No significant faults have emerged thus far. You'll need to make sure the previous keeper has specified wisely from the options list. Leather and metallic paint are essentials and anything with oversized or chromed alloys should be given a wide berth. Check that the service record and mileage corresponds and that if your car is a high mileage ex-fleet vehicle, that the price has been adjusted correspondingly. Like all contemporary BMW models, the 6 Series has no fixed service intervals, the car's diagnostics deciding when it needs to come in for a freshening, so ask the buyer questions about how the car has been run and get a feel for whether it's been cherished or punished. Check the Convertible hoods thoroughly for tears or discolouration and operate the mechanism a few times to ensure it all seals correctly.

Replacement Parts

(approx based on a 630i ) An air filter is around £21, whilst you'll pay a similar amount for a fuel filter. Oil filters are around £8, whilst spark plugs are £17. A replacement cam belt is around £29.

On the Road

Although the 6-Series can lift its skirt and hustle when needs be, as evidenced by a sprint to 60mph in just 5.9 seconds produced by the 645i or 4.2s in the M6, it's by no means an out and out sports car. The ride is firmer than you may expect, the big tyres occasionally crashing through potholes. Dynamic Driving Control is a function very similar to the 'Sport' mode on M3 and M5 models. Press a button on the centre console and this sharpens up throttle reaction as well as generating a little more feel from the steering system. When allied to the SMG or Steptronic gearboxes, DDC also shifts gears at higher revs, switching ratios in just 150 milliseconds. Whichever system you choose, you'll be amazed at the sheer grip generated by the roadroller Bridgestone Potenza tyres. That said, the 6 Series feels just that little bit too big to be a truly effective cross-country tool. On sweeping A-roads, however, the Six is magnificent, third gear capable of reaching over 100mph, the engine's gutsy 332lb/ft of torque making it almost unnecessary to resort to stirring the box. Leave it on third and it'll be fine. Even the 630i is a strong performer, 62mpg is reached in 6.5s thanks, in part, to the 258bhp output. An option many customers will choose is BMW's Dynamic Drive. This automatically builds up counter forces on the car's anti-roll bars and as such, virtually eliminates any body roll when cornering. After trying a car with Dynamic Drive and another without it, it's an option worth pursuing if you plan to enjoy serious lateral g-forces. Another interesting option BMW offer is Active Steering, a system that debuted to mixed reaction on the latest 5 Series. This dramatically varies the steering ratio according to speed. At low speeds, you'll often need little more than a quarter of a turn on the wheel to effect a 90-degree turn. It's easy to be caught out when decelerating from a motorway into the tight car park of a service area by Active Steering but it's probably something to which you'll grow accustomed. Customer take-up of the option on 5 Series models has outstripped BMW's most optimistic estimates. There's also Adaptive Headlights which turn through corners, a Head-up Display which projects vital information onto a section of the windscreen and Active Cruise Control that uses radar to maintain a safe distance to the vehicle in front.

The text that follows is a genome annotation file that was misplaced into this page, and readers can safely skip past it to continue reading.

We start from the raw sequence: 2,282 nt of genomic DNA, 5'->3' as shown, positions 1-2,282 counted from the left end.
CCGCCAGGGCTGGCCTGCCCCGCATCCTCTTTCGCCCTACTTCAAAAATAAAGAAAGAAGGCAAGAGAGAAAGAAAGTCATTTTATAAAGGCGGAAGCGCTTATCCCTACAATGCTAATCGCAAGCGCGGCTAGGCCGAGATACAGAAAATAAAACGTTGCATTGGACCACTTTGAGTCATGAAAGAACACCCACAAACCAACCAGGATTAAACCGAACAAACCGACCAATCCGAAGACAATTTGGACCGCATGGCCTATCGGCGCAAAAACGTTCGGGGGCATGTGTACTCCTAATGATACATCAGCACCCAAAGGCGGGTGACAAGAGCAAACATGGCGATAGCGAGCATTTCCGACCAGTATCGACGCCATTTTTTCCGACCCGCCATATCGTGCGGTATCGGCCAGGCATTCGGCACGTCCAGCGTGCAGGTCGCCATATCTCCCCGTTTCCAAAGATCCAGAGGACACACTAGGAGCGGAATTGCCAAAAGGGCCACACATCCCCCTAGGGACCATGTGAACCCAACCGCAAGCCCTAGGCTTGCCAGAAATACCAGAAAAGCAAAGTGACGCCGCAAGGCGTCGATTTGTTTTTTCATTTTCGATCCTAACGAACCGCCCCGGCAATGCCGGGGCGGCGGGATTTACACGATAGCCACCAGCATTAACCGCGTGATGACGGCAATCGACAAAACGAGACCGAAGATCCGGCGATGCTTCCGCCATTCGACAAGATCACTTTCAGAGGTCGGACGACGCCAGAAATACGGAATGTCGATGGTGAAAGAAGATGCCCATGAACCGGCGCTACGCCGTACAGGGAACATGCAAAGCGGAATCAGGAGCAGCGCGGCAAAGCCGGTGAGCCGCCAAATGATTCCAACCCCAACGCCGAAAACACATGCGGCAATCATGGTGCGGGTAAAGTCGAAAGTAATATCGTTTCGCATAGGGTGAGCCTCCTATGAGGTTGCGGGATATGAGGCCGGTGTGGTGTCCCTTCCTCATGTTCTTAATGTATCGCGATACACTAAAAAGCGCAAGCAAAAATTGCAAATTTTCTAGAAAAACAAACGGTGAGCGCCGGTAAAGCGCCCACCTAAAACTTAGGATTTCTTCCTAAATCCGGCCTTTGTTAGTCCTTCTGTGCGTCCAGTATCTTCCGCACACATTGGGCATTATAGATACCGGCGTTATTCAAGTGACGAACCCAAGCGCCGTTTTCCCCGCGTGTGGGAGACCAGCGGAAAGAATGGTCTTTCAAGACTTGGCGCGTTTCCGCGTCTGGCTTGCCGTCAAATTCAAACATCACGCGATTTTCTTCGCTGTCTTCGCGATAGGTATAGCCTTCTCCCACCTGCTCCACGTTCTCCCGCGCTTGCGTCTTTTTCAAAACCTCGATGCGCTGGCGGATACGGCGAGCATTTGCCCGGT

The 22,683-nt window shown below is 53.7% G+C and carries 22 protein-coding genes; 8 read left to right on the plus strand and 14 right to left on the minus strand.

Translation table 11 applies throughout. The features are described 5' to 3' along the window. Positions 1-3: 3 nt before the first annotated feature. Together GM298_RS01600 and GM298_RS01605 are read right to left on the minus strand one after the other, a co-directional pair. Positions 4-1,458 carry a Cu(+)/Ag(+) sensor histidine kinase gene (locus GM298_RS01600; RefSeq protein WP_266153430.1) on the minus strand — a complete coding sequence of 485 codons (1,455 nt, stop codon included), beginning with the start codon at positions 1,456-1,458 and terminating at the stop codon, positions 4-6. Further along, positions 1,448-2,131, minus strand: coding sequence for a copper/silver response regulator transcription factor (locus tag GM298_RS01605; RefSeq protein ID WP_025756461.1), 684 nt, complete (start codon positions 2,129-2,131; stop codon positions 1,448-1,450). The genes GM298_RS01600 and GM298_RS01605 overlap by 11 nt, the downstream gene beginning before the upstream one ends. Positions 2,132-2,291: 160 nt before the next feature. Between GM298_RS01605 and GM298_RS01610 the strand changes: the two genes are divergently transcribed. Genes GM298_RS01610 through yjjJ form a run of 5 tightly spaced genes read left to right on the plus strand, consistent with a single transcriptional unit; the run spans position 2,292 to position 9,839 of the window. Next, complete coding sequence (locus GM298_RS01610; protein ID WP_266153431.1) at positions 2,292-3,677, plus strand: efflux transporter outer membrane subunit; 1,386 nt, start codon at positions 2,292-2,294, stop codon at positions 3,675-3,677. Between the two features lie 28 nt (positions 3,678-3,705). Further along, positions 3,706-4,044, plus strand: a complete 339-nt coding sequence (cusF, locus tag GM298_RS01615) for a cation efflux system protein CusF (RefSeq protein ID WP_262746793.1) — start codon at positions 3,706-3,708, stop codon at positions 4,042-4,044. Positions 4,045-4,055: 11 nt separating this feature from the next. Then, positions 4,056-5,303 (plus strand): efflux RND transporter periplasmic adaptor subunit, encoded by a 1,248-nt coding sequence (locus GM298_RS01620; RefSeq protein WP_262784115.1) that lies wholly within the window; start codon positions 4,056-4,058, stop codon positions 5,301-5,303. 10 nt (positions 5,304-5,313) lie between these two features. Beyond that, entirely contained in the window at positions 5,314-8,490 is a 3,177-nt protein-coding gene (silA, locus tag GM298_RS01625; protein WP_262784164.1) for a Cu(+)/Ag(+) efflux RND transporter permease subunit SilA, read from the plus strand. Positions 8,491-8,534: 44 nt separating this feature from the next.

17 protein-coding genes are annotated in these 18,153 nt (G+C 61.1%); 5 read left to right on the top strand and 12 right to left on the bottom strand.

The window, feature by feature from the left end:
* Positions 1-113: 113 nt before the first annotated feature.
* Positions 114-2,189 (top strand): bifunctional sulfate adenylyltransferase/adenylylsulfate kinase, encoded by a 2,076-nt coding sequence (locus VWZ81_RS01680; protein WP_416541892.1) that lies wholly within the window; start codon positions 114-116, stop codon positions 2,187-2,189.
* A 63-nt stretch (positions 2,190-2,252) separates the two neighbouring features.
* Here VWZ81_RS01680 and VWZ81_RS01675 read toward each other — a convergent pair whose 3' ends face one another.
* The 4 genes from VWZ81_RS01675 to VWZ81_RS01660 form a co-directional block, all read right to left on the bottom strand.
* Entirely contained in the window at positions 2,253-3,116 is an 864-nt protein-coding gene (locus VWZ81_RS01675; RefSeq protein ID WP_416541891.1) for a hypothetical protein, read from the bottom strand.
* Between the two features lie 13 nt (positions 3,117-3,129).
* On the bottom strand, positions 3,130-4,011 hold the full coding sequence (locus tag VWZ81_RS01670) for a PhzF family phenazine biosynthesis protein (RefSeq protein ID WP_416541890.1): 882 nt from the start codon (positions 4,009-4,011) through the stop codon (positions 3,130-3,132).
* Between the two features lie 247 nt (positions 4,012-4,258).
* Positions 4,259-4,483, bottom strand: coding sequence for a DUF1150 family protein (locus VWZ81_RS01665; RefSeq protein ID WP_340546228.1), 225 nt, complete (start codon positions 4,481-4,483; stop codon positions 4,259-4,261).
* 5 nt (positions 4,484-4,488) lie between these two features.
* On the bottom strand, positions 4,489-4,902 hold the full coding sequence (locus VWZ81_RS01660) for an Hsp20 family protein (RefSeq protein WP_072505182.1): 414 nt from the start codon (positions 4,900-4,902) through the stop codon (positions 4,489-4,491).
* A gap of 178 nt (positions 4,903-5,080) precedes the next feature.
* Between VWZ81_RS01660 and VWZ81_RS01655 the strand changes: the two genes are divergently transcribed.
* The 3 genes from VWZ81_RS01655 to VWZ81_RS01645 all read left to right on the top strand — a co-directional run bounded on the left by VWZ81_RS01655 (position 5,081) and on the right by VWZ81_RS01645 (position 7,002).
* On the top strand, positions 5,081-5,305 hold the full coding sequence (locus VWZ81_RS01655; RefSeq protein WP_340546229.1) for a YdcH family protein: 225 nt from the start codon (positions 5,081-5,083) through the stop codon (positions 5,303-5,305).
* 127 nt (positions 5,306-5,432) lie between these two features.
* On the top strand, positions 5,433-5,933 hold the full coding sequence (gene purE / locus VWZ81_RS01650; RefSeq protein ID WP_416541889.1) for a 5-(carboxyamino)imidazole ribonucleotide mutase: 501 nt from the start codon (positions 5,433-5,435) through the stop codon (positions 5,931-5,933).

If you are going to splash out on a used GT coupe or convertible of this ilk, the BMW 6 Series is one of the safer havens for your money. That's not to say that depreciation won't take quite a toll, just that there are many rivals that will get hit much harder. The M6 model is virtually beyond reproach but for most people the 630i variants are the best compromise. Tracking down a nicely specified, low mileage 630i coupe could be a very enjoyable quest.